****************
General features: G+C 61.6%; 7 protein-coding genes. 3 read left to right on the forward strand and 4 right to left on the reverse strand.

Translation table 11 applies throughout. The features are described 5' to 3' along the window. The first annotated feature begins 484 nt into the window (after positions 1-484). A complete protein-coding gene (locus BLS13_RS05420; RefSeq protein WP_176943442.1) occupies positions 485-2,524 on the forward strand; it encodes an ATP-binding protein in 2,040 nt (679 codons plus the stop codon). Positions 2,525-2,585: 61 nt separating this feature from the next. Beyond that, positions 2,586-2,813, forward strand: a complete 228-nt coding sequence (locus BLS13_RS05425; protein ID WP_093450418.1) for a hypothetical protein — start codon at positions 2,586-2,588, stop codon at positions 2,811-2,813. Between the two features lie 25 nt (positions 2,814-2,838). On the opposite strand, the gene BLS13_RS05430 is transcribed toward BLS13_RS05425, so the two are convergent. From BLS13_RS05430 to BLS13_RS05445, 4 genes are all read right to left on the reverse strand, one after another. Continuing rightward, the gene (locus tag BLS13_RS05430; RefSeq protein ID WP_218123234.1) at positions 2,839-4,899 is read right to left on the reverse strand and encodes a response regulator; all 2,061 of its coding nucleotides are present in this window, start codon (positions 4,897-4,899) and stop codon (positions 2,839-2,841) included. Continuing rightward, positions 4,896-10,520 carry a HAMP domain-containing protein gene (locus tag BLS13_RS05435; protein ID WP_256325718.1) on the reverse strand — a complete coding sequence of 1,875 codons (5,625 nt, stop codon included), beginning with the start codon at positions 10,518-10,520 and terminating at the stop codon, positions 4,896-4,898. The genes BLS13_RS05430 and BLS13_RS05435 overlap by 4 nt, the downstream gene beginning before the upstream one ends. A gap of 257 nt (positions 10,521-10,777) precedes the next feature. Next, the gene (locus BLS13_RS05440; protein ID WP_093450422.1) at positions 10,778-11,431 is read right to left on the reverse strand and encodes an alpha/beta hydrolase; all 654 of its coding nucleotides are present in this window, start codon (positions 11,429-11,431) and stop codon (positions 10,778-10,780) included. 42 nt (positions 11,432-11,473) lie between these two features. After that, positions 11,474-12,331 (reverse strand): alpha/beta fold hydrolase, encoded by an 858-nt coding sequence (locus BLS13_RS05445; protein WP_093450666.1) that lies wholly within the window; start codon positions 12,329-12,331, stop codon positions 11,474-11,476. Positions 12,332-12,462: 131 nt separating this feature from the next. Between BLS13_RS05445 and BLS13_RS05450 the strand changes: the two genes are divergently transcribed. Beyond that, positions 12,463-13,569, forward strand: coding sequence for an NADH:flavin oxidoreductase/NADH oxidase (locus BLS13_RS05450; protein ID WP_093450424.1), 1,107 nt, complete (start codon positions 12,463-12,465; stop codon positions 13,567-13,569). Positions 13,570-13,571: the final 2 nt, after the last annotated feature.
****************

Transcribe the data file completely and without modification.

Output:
General features: G+C 61.6%; 7 protein-coding genes. 3 read left to right on the forward strand and 4 right to left on the reverse strand.

Translation table 11 applies throughout. The features are described 5' to 3' along the window. The first annotated feature begins 484 nt into the window (after positions 1-484). A complete protein-coding gene (locus BLS13_RS05420; RefSeq protein WP_176943442.1) occupies positions 485-2,524 on the forward strand; it encodes an ATP-binding protein in 2,040 nt (679 codons plus the stop codon). Positions 2,525-2,585: 61 nt separating this feature from the next. Beyond that, positions 2,586-2,813, forward strand: a complete 228-nt coding sequence (locus BLS13_RS05425; protein ID WP_093450418.1) for a hypothetical protein — start codon at positions 2,586-2,588, stop codon at positions 2,811-2,813. Between the two features lie 25 nt (positions 2,814-2,838). On the opposite strand, the gene BLS13_RS05430 is transcribed toward BLS13_RS05425, so the two are convergent. From BLS13_RS05430 to BLS13_RS05445, 4 genes are all read right to left on the reverse strand, one after another. Continuing rightward, the gene (locus tag BLS13_RS05430; RefSeq protein ID WP_218123234.1) at positions 2,839-4,899 is read right to left on the reverse strand and encodes a response regulator; all 2,061 of its coding nucleotides are present in this window, start codon (positions 4,897-4,899) and stop codon (positions 2,839-2,841) included. Continuing rightward, positions 4,896-10,520 carry a HAMP domain-containing protein gene (locus tag BLS13_RS05435; protein ID WP_256325718.1) on the reverse strand — a complete coding sequence of 1,875 codons (5,625 nt, stop codon included), beginning with the start codon at positions 10,518-10,520 and terminating at the stop codon, positions 4,896-4,898. The genes BLS13_RS05430 and BLS13_RS05435 overlap by 4 nt, the downstream gene beginning before the upstream one ends. A gap of 257 nt (positions 10,521-10,777) precedes the next feature. Next, the gene (locus BLS13_RS05440; protein ID WP_093450422.1) at positions 10,778-11,431 is read right to left on the reverse strand and encodes an alpha/beta hydrolase; all 654 of its coding nucleotides are present in this window, start codon (positions 11,429-11,431) and stop codon (positions 10,778-10,780) included. 42 nt (positions 11,432-11,473) lie between these two features. After that, positions 11,474-12,331 (reverse strand): alpha/beta fold hydrolase, encoded by an 858-nt coding sequence (locus BLS13_RS05445; protein WP_093450666.1) that lies wholly within the window; start codon positions 12,329-12,331, stop codon positions 11,474-11,476. Positions 12,332-12,462: 131 nt separating this feature from the next. Between BLS13_RS05445 and BLS13_RS05450 the strand changes: the two genes are divergently transcribed. Beyond that, positions 12,463-13,569, forward strand: coding sequence for an NADH:flavin oxidoreductase/NADH oxidase (locus BLS13_RS05450; protein ID WP_093450424.1), 1,107 nt, complete (start codon positions 12,463-12,465; stop codon positions 13,567-13,569). Positions 13,570-13,571: the final 2 nt, after the last annotated feature.